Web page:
INDOC | Phases of Navy OCS

INDOC | Phases of Navy OCS

Excluding ROM (quarantine) phase, which is probably going away very soon, Navy OCS consists of four phases: Indoctrination, Junior Officer Candidate, Senior Officer Candidate, and Candidate Officer. Each phase has its respective ups and downs (don’t worry- always more downs than ups) with each new phase being slightly more enjoyable than the last.

Indoctrination Phase

INDOC, like all phases, is three weeks long with a mini culminating event at the end of each week. Expect to be overwhelmed by a bunch of weird rules and customs and courtesies that are specific to OCS. Also expect to be yelled at for screwing everything up, including breathing incorrectly.

“Candi O’s”

Candi O’s—or Candidate Officers—are your mentors for this entire phase. They will almost always be wearing the Navy Service Khaki with a combo cover or, during inclement weather, NWUs with some variety of gold bars on the chest. This is important to remember because although no one knows what they’re doing at OCS, directing your questions towards the CandiOs and not a SOC will get you the least incorrect answer.

I/C’s running with sea bags. Photo courtesy of the US Navy.

Week 1

Your first week at OCS will be mostly filled with medical appointments/follow-ups as well as a lot of waiting around in your hatch, avoiding going into the p-way at all costs out of fear that you call “Attention on Deck” incorrectly. You’ll have lots of time to study Appendix Bravo and ask your CandiO’s questions about their subjective experiences so you can spread as much bad gouge to your classmates as possible.

You’ll run your IST Tuesday which will be your first glimpse at your Drill Instructor before you become much more well-acquainted with him or her and the rest of the staff on Friday. First Friday and Sucky Saturday, as they’re affectionately known, are your first days of true militarization. In keeping with tradition, I won’t divulge too much but just know it’s a lot of yelling and calisthenics with a touch of sleep deprivation.

If you take physical preparation for OCS even somewhat seriously, you’re going to be just fine this first week. Just don’t show up fat or predisposed to shin splints. I’m still shocked how many people ship to OCS thinking they don’t need to be runners.

Week 2

I believe this is the week you begin drilling, which in my opinion is the worst part of OCS and it’s not even close. Your Plan of the Day will likely have you drilling upwards of three hours per day. Drill is you standing for hours on end, holding a fake rifle in uncomfortable positions while getting yelled at by your DI, and trying not to fall asleep while standing up. If you’re lucky, your DI will get pissed at how bad your class is and will reward you with stimulation in the form of a hilarious Marine joke at your classmate’s expense. Rifle PT was also a welcomed relief at times. It’s incredibly boring and turning in my rifle to the armory after Sixth Week was the second happiest day at OCS after graduating.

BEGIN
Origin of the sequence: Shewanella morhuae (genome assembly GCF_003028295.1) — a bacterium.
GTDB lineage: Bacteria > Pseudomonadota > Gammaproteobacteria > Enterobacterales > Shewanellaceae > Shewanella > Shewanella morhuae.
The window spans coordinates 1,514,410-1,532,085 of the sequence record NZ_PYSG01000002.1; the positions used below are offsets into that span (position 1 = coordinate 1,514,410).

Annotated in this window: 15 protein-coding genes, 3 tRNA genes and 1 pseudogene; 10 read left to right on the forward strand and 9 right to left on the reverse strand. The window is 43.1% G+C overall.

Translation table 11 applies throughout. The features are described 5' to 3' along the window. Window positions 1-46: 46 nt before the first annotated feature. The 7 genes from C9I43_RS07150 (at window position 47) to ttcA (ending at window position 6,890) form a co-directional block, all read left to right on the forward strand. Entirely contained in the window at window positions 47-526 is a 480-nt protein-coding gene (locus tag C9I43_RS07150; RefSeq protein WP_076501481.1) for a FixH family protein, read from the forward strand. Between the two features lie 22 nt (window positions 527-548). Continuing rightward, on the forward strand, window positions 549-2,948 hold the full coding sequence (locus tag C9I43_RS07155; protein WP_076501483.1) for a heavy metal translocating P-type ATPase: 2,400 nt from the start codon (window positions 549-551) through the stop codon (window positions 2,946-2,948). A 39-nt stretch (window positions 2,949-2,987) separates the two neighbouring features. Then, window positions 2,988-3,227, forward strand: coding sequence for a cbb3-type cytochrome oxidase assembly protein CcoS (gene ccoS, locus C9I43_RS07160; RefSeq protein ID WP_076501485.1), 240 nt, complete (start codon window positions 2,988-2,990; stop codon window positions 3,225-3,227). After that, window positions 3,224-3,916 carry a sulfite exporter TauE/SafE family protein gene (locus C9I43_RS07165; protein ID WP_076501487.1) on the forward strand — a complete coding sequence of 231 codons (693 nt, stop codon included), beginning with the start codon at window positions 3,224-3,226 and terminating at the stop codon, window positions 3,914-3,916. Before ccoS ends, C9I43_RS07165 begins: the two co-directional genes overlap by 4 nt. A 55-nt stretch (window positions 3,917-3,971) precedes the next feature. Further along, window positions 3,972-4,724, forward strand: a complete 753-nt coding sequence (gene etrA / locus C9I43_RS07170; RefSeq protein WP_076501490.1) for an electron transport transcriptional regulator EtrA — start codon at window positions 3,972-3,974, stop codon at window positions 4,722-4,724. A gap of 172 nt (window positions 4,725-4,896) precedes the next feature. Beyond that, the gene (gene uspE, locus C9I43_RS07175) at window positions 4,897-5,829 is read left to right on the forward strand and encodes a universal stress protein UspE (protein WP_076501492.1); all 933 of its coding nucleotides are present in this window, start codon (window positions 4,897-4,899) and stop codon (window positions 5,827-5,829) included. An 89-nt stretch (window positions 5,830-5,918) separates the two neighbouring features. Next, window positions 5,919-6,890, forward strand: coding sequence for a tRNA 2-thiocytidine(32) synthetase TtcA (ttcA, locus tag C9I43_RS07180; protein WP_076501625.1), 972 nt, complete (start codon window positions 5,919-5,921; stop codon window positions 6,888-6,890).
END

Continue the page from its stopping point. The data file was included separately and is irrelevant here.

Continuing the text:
The rest of your days will be filled with Death By PowerPoint and the occasional trip to the sandpit for something you didn’t even know you did wrong.

I believe this is also the week you assign billets. Billets are rolls filled by candidates in order to make the class, and later the squadron, run smoothly. The “Top Four” are the CO, XO, and an OIC for each company. They all get their phones back which is just a massive distraction so unless you’re hellbent on being one of those four, just put down “Mail Bod” for your billet and call it a day.

The culminating event for the second week is Fast Cruise—an event similar to FF and SS but now with the added fun of it being your first rollable event. If you are deemed “unsafe to train” due to insufficient fitness levels, you will be rolled back to the next incoming class and restart with them in three weeks.

Candidates performing RPT in the sand pit. Photo courtesy of the US Navy.

Week 3

The final week of being a lowly Indoctrination Candidate and the last time you get to stumble over saying “Good morning, Sir, Indoctor—er, Indoctra—um, Indoctracandidatesoandso” when asking a question. This week is more of the same but with an NWU inspection on Wednesday and the dreaded RLP inspection Thursday. RLP I definitely won’t give any spoilers for but just know being able to observe it as a recorder later in Candidate Officer phase was the absolute highlight of my experience. I will never forget Gunny yelling at an Indoc to clean up the pool of sweat he’d made and the nearly blacked-out Indoc squirming around on the deck in an attempt to mop up the sweat with his NWUs like a camouflaged human squeegee.

Questions about Indoc Phase or have more hilarious stories from your time as an Indoc at OCS? Let me know below.

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